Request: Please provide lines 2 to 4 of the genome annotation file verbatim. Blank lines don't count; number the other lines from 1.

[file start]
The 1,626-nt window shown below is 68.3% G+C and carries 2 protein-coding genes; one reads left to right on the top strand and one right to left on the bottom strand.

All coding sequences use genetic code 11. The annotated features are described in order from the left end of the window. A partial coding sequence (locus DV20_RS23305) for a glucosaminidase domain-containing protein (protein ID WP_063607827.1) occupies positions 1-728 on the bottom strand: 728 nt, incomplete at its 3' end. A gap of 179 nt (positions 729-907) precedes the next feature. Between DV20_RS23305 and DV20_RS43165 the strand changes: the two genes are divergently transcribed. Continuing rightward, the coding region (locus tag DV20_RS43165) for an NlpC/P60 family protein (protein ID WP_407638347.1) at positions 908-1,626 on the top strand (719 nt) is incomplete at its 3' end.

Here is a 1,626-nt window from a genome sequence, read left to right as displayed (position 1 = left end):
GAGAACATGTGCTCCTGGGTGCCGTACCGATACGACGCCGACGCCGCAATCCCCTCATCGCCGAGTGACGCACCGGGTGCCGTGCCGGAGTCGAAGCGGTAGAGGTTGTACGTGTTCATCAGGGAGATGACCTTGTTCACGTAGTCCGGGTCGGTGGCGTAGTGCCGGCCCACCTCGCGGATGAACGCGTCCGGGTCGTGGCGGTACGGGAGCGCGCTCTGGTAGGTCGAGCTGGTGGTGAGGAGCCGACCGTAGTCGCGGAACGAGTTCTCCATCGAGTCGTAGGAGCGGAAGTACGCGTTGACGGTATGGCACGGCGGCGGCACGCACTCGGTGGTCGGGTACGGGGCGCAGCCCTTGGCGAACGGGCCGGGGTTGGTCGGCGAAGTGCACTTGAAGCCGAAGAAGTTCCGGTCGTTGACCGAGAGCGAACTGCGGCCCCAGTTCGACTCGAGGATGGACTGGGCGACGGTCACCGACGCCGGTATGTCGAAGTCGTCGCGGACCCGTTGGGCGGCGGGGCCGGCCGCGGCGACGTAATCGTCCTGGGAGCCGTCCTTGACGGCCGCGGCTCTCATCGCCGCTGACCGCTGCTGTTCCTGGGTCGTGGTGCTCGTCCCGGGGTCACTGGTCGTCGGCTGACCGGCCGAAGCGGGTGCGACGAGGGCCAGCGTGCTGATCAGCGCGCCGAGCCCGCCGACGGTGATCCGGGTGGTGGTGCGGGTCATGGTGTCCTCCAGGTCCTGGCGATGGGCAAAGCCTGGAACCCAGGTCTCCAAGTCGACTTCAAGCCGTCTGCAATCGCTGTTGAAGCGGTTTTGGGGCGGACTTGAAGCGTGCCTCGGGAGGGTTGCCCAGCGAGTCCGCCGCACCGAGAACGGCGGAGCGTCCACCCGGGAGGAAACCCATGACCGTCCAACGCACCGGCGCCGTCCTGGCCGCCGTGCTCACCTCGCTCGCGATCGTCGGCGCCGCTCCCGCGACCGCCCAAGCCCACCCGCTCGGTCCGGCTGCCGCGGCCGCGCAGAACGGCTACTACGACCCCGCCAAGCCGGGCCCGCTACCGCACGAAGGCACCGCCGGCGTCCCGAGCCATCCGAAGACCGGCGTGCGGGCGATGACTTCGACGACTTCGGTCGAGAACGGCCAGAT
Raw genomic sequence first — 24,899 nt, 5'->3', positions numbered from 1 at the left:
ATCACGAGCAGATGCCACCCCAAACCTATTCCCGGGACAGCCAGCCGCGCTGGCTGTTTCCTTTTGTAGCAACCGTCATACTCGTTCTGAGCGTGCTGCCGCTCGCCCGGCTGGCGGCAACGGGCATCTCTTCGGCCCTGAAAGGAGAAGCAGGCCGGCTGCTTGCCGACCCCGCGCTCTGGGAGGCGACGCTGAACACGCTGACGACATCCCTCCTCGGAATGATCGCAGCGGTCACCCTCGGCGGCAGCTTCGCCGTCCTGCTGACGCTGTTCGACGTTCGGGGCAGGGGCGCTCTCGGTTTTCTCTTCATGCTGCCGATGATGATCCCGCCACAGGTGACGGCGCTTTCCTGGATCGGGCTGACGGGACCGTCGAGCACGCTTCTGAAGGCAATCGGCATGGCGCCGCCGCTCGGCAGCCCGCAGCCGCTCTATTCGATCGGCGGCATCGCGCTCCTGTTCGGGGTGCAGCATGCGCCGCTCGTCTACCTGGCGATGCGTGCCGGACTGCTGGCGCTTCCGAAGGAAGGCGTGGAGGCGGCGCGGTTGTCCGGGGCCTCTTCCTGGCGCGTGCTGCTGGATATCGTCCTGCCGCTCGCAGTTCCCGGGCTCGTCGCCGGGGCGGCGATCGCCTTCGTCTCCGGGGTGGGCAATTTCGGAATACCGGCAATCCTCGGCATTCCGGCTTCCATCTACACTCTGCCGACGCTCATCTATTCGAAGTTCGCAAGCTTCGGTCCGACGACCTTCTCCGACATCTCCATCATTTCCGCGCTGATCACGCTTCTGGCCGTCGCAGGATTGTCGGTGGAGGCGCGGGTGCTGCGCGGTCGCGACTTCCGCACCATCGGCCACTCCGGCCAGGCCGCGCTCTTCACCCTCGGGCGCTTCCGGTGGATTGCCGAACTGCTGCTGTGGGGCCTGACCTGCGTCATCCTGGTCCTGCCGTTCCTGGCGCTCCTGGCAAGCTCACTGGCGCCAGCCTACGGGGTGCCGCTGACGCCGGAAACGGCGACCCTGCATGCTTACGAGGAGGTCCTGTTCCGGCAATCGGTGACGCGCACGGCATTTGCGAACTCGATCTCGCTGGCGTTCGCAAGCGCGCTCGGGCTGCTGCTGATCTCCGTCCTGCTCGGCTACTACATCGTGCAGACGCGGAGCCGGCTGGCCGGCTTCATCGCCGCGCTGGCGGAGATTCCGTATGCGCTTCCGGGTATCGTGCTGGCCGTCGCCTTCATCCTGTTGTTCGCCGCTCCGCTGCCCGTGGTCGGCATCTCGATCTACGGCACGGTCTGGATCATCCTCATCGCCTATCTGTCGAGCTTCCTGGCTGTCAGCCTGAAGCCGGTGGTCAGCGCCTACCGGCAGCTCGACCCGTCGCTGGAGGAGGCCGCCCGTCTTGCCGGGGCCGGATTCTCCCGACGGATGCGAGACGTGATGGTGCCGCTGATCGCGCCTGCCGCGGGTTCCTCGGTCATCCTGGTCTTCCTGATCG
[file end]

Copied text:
All coding sequences use genetic code 11. The annotated features are described in order from the left end of the window. A partial coding sequence (locus DV20_RS23305) for a glucosaminidase domain-containing protein (protein ID WP_063607827.1) occupies positions 1-728 on the bottom strand: 728 nt, incomplete at its 3' end. A gap of 179 nt (positions 729-907) precedes the next feature. Between DV20_RS23305 and DV20_RS43165 the strand changes: the two genes are divergently transcribed. Continuing rightward, the coding region (locus tag DV20_RS43165) for an NlpC/P60 family protein (protein ID WP_407638347.1) at positions 908-1,626 on the top strand (719 nt) is incomplete at its 3' end.

Here is a 1,626-nt window from a genome sequence, read left to right as displayed (position 1 = left end):
GAGAACATGTGCTCCTGGGTGCCGTACCGATACGACGCCGACGCCGCAATCCCCTCATCGCCGAGTGACGCACCGGGTGCCGTGCCGGAGTCGAAGCGGTAGAGGTTGTACGTGTTCATCAGGGAGATGACCTTGTTCACGTAGTCCGGGTCGGTGGCGTAGTGCCGGCCCACCTCGCGGATGAACGCGTCCGGGTCGTGGCGGTACGGGAGCGCGCTCTGGTAGGTCGAGCTGGTGGTGAGGAGCCGACCGTAGTCGCGGAACGAGTTCTCCATCGAGTCGTAGGAGCGGAAGTACGCGTTGACGGTATGGCACGGCGGCGGCACGCACTCGGTGGTCGGGTACGGGGCGCAGCCCTTGGCGAACGGGCCGGGGTTGGTCGGCGAAGTGCACTTGAAGCCGAAGAAGTTCCGGTCGTTGACCGAGAGCGAACTGCGGCCCCAGTTCGACTCGAGGATGGACTGGGCGACGGTCACCGACGCCGGTATGTCGAAGTCGTCGCGGACCCGTTGGGCGGCGGGGCCGGCCGCGGCGACGTAATCGTCCTGGGAGCCGTCCTTGACGGCCGCGGCTCTCATCGCCGCTGACCGCTGCTGTTCCTGGGTCGTGGTGCTCGTCCCGGGGTCACTGGTCGTCGGCTGACCGGCCGAAGCGGGTGCGACGAGGGCCAGCGTGCTGATCAGCGCGCCGAGCCCGCCGACGGTGATCCGGGTGGTGGTGCGGGTCATGGTGTCCTCCAGGTCCTGGCGATGGGCAAAGCCTGGAACCCAGGTCTCCAAGTCGACTTCAAGCCGTCTGCAATCGCTGTTGAAGCGGTTTTGGGGCGGACTTGAAGCGTGCCTCGGGAGGGTTGCCCAGCGAGTCCGCCGCACCGAGAACGGCGGAGCGTCCACCCGGGAGGAAACCCATGACCGTCCAACGCACCGGCGCCGTCCTGGCCGCCGTGCTCACCTCGCTCGCGATCGTCGGCGCCGCTCCCGCGACCGCCCAAGCCCACCCGCTCGGTCCGGCTGCCGCGGCCGCGCAGAACGGCTACTACGACCCCGCCAAGCCGGGCCCGCTACCGCACGAAGGCACCGCCGGCGTCCCGAGCCATCCGAAGACCGGCGTGCGGGCGATGACTTCGACGACTTCGGTCGAGAACGGCCAGAT